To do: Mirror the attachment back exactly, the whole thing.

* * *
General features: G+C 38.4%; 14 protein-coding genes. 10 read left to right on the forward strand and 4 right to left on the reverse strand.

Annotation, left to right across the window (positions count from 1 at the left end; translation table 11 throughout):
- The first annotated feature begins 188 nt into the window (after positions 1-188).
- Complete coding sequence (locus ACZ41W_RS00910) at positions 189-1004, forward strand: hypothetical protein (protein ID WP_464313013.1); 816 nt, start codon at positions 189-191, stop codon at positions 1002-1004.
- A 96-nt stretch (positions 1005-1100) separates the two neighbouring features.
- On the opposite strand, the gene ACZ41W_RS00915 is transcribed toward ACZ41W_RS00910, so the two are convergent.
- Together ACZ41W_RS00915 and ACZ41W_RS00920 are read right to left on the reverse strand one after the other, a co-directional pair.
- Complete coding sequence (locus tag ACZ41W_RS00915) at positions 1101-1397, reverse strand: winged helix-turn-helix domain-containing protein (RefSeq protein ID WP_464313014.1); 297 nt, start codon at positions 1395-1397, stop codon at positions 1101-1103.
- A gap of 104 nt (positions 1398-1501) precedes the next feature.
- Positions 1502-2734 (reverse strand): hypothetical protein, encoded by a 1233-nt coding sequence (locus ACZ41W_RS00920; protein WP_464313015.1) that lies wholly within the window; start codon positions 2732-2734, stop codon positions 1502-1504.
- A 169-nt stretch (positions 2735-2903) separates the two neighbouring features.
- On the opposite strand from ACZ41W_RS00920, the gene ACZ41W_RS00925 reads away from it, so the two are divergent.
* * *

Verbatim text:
General features: G+C 38.4%; 14 protein-coding genes. 10 read left to right on the forward strand and 4 right to left on the reverse strand.

Annotation, left to right across the window (positions count from 1 at the left end; translation table 11 throughout):
- The first annotated feature begins 188 nt into the window (after positions 1-188).
- Complete coding sequence (locus ACZ41W_RS00910) at positions 189-1004, forward strand: hypothetical protein (protein ID WP_464313013.1); 816 nt, start codon at positions 189-191, stop codon at positions 1002-1004.
- A 96-nt stretch (positions 1005-1100) separates the two neighbouring features.
- On the opposite strand, the gene ACZ41W_RS00915 is transcribed toward ACZ41W_RS00910, so the two are convergent.
- Together ACZ41W_RS00915 and ACZ41W_RS00920 are read right to left on the reverse strand one after the other, a co-directional pair.
- Complete coding sequence (locus tag ACZ41W_RS00915) at positions 1101-1397, reverse strand: winged helix-turn-helix domain-containing protein (RefSeq protein ID WP_464313014.1); 297 nt, start codon at positions 1395-1397, stop codon at positions 1101-1103.
- A gap of 104 nt (positions 1398-1501) precedes the next feature.
- Positions 1502-2734 (reverse strand): hypothetical protein, encoded by a 1233-nt coding sequence (locus ACZ41W_RS00920; protein WP_464313015.1) that lies wholly within the window; start codon positions 2732-2734, stop codon positions 1502-1504.
- A 169-nt stretch (positions 2735-2903) separates the two neighbouring features.
- On the opposite strand from ACZ41W_RS00920, the gene ACZ41W_RS00925 reads away from it, so the two are divergent.